There are two types of power of attorney:

 

Ordinary power of attorney

 

If you want to give someone full access to make decisions and take action concerning your finances while you still have mental capacity, you can set up an ordinary power of attorney.

This is a legal document giving someone else authority to act on your behalf. It is only valid while you still have mental capacity to make your own decisions about your finances, so that you can keep an eye on what the person making decisions for you (your attorney) is doing.

You can limit the power you give to your attorney so that they can only deal with certain assets, for example, your bank account but not your home.

 

You may want to set one up if, for example:

  • you need someone to act for you for a temporary period, such as while you’re on holiday
  • you wish someone to act for you only while you're able to supervise their actions.

A power of attorney gives the attorney (the person you choose to act for you) a legal document that proves their powers.

 

It’s up to you to decide what the power of attorney covers. It can be a general power, without restrictions, or give limited powers only to do a specific task, for example to sell a house. In either case, you can still also act for yourself.

 

How long does an ordinary power of attorney last?

 

An ordinary power of attorney is only valid while you are capable of giving instructions. It will end if:

  • you lose mental capacity to make your own decisions about your finances and are no longer able personally to supervise or direct the attorney
  • you revoke the power
  • the power is limited to a specific task which has been completed
  • the attorney dies or loses mental capacity.

 

Lasting power of attorney

 

A lasting power of attorney gives someone you trust the legal authority to make decisions on your behalf, if either you’re unable to in the future or you no longer wish to make decisions for yourself.

 

There are two types of LPA:

  1. for financial decisions
  2. for health and care decisions

1. LPA for financial decisions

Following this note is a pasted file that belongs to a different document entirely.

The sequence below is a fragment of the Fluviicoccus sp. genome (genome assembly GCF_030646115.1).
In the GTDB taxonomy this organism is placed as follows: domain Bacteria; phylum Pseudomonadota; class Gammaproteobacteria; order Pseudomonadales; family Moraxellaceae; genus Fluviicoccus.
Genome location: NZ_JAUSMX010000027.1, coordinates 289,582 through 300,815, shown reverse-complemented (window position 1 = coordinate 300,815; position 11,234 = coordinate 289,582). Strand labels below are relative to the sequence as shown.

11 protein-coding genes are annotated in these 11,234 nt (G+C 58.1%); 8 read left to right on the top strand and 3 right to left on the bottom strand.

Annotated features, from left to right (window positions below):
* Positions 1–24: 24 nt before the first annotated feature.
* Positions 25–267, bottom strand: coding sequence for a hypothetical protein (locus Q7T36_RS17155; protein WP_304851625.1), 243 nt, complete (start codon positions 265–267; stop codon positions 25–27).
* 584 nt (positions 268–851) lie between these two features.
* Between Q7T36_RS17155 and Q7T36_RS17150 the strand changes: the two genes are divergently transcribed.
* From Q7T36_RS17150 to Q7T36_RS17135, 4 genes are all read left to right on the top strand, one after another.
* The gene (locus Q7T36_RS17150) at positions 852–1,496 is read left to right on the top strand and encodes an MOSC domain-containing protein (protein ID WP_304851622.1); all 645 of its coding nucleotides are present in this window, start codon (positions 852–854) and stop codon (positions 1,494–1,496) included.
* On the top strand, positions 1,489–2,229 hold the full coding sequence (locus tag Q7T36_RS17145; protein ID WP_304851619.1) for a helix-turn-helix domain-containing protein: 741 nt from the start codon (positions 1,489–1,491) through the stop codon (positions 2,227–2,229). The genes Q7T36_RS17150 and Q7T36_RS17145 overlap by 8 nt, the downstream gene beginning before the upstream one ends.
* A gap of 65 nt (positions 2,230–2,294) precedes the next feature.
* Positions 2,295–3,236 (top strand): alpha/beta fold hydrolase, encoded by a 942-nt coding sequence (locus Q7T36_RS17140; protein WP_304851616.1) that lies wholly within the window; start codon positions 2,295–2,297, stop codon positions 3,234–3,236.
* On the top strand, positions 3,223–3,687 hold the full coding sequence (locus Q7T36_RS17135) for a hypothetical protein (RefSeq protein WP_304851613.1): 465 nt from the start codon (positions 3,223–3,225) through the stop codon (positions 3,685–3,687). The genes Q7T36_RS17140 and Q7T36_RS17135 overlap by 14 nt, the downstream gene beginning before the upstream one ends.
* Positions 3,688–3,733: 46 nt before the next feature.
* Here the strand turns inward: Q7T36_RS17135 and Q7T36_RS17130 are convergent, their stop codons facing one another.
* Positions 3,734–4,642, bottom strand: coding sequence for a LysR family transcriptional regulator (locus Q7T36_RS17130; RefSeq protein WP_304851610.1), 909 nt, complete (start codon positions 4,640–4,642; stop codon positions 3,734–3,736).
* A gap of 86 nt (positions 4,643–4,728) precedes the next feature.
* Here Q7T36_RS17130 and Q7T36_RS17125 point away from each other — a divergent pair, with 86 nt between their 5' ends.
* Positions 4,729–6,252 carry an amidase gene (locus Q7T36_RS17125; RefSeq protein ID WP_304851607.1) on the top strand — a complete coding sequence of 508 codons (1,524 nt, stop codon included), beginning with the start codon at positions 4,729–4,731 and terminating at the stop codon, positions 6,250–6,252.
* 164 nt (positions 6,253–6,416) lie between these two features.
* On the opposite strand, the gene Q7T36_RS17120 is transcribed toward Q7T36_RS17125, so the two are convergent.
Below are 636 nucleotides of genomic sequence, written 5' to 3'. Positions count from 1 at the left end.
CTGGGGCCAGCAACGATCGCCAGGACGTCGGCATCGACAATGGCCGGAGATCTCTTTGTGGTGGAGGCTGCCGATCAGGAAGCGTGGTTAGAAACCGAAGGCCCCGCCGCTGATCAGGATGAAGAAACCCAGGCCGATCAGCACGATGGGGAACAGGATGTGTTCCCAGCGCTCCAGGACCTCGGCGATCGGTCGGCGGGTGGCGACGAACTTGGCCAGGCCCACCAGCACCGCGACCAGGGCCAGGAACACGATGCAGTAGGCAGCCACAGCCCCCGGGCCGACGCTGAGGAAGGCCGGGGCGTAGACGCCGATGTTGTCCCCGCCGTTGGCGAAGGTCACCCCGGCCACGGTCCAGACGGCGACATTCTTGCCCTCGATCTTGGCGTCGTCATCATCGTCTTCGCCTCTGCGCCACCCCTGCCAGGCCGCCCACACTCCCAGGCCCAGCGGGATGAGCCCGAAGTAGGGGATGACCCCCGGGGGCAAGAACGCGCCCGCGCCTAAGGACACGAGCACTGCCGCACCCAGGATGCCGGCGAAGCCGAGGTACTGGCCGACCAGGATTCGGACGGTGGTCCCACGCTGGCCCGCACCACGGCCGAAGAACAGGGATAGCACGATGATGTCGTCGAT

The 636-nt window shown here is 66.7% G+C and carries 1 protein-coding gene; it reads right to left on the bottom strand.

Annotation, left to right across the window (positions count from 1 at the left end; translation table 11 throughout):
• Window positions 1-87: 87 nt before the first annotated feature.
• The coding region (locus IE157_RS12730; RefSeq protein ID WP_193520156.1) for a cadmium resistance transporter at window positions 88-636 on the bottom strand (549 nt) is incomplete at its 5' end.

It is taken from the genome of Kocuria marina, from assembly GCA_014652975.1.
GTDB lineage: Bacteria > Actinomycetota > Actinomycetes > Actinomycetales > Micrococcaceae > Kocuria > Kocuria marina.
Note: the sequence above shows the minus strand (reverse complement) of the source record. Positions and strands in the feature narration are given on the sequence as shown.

This can be used while someone still has mental capacity. An attorney (the person who makes decisions for you) can generally make decisions on things such as:

  • buying and selling property
  • paying the mortgage
  • investing money
  • paying bills
  • arranging repairs to property.

2. LPA for health and care decisions

 

This covers decisions about healthcare as well as personal welfare and can only be used once a person has lost mental capacity. An attorney can generally make decisions about things such as:

  • where you should live
  • your medical care
  • what you should eat
  • who you should have contact with
  • what kind of social activities you should take part in.

You can restrict or specify the types of decisions your attorney can make or you can allow them to make all decisions on your behalf.

 

If you’re setting up an LPA for financial decisions, your attorney must keep accounts and make sure their money is kept separate from your money.

 

You can request regular details of how much is spent and how much income you have. This offers you an extra layer of protection. If you lose mental capacity, these details can be sent to your solicitor or a family member.

 

Lasting powers of attorney were introduced in October 2007, replacing the old system of enduring power of attorney (EPA) . An EPA created before October 2007 remains valid.

 

When is a lasting power of attorney valid?

 

An LPA will only be valid if you have:

  • the mental capacity to set it up
  • you have not been put under any pressure to create it.

It must be your decision and you must be able to trust your attorney, as you're giving them extensive power to make decisions about your life.

 

The LPA must be signed by a certificate provider who confirms that you understand it and haven’t been put under any pressure to sign it. They must be someone you know well or a professional person, such as a doctor, social worker or solicitor.

The LPA must be registered with the Office of the Public Guardian (OPG) before it can be used.

 

You must register the LPA while you have the mental capacity to do so. The LPA can’t be used during the registration process which takes at least four weeks. You can contact the OPG if you need to find out if your LPA has been registered.

 

If you lose mental capacity but signed the LPA while you still had mental capacity, the attorney can register it for you. You can get a certified copy from the OPG for a fee.

 

 

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On behalf of APS Legal & Associates Ltd, White Hart Yard, Bridge Street, Worksop, S80 1HR APS Legal & Associates is a member of the Institute of Professional Willwrite